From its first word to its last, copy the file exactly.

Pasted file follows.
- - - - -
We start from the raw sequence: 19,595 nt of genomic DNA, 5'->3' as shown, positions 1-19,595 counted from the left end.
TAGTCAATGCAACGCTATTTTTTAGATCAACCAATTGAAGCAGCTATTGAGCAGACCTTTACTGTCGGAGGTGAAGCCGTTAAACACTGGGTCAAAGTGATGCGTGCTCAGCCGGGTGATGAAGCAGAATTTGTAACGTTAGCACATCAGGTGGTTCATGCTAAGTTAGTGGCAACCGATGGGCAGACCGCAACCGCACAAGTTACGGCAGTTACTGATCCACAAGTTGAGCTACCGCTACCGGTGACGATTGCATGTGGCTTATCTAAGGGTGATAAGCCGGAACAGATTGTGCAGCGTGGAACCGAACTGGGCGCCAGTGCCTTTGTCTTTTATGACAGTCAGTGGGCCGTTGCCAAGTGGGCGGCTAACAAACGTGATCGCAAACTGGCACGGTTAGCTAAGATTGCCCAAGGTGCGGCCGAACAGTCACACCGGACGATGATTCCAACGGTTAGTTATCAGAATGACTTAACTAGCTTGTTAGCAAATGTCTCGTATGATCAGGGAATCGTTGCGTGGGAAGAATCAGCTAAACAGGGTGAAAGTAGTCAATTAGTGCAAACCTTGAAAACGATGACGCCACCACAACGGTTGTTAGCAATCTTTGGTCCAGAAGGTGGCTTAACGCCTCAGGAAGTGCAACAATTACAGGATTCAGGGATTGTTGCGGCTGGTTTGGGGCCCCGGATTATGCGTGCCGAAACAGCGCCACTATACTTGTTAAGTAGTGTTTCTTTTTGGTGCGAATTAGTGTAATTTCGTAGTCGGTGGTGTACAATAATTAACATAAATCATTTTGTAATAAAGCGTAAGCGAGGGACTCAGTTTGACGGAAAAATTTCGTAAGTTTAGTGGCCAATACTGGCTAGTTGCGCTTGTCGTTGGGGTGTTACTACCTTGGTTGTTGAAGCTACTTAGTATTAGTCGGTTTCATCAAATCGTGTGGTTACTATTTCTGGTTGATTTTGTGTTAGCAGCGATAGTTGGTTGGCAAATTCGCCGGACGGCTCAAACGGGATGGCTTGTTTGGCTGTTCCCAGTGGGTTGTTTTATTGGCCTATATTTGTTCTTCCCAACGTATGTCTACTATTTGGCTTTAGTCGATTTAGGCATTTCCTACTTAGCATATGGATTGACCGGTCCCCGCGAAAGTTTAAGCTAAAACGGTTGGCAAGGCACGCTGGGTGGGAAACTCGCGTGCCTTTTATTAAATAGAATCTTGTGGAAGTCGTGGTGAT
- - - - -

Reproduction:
We start from the raw sequence: 19,595 nt of genomic DNA, 5'->3' as shown, positions 1-19,595 counted from the left end.
TAGTCAATGCAACGCTATTTTTTAGATCAACCAATTGAAGCAGCTATTGAGCAGACCTTTACTGTCGGAGGTGAAGCCGTTAAACACTGGGTCAAAGTGATGCGTGCTCAGCCGGGTGATGAAGCAGAATTTGTAACGTTAGCACATCAGGTGGTTCATGCTAAGTTAGTGGCAACCGATGGGCAGACCGCAACCGCACAAGTTACGGCAGTTACTGATCCACAAGTTGAGCTACCGCTACCGGTGACGATTGCATGTGGCTTATCTAAGGGTGATAAGCCGGAACAGATTGTGCAGCGTGGAACCGAACTGGGCGCCAGTGCCTTTGTCTTTTATGACAGTCAGTGGGCCGTTGCCAAGTGGGCGGCTAACAAACGTGATCGCAAACTGGCACGGTTAGCTAAGATTGCCCAAGGTGCGGCCGAACAGTCACACCGGACGATGATTCCAACGGTTAGTTATCAGAATGACTTAACTAGCTTGTTAGCAAATGTCTCGTATGATCAGGGAATCGTTGCGTGGGAAGAATCAGCTAAACAGGGTGAAAGTAGTCAATTAGTGCAAACCTTGAAAACGATGACGCCACCACAACGGTTGTTAGCAATCTTTGGTCCAGAAGGTGGCTTAACGCCTCAGGAAGTGCAACAATTACAGGATTCAGGGATTGTTGCGGCTGGTTTGGGGCCCCGGATTATGCGTGCCGAAACAGCGCCACTATACTTGTTAAGTAGTGTTTCTTTTTGGTGCGAATTAGTGTAATTTCGTAGTCGGTGGTGTACAATAATTAACATAAATCATTTTGTAATAAAGCGTAAGCGAGGGACTCAGTTTGACGGAAAAATTTCGTAAGTTTAGTGGCCAATACTGGCTAGTTGCGCTTGTCGTTGGGGTGTTACTACCTTGGTTGTTGAAGCTACTTAGTATTAGTCGGTTTCATCAAATCGTGTGGTTACTATTTCTGGTTGATTTTGTGTTAGCAGCGATAGTTGGTTGGCAAATTCGCCGGACGGCTCAAACGGGATGGCTTGTTTGGCTGTTCCCAGTGGGTTGTTTTATTGGCCTATATTTGTTCTTCCCAACGTATGTCTACTATTTGGCTTTAGTCGATTTAGGCATTTCCTACTTAGCATATGGATTGACCGGTCCCCGCGAAAGTTTAAGCTAAAACGGTTGGCAAGGCACGCTGGGTGGGAAACTCGCGTGCCTTTTATTAAATAGAATCTTGTGGAAGTCGTGGTGAT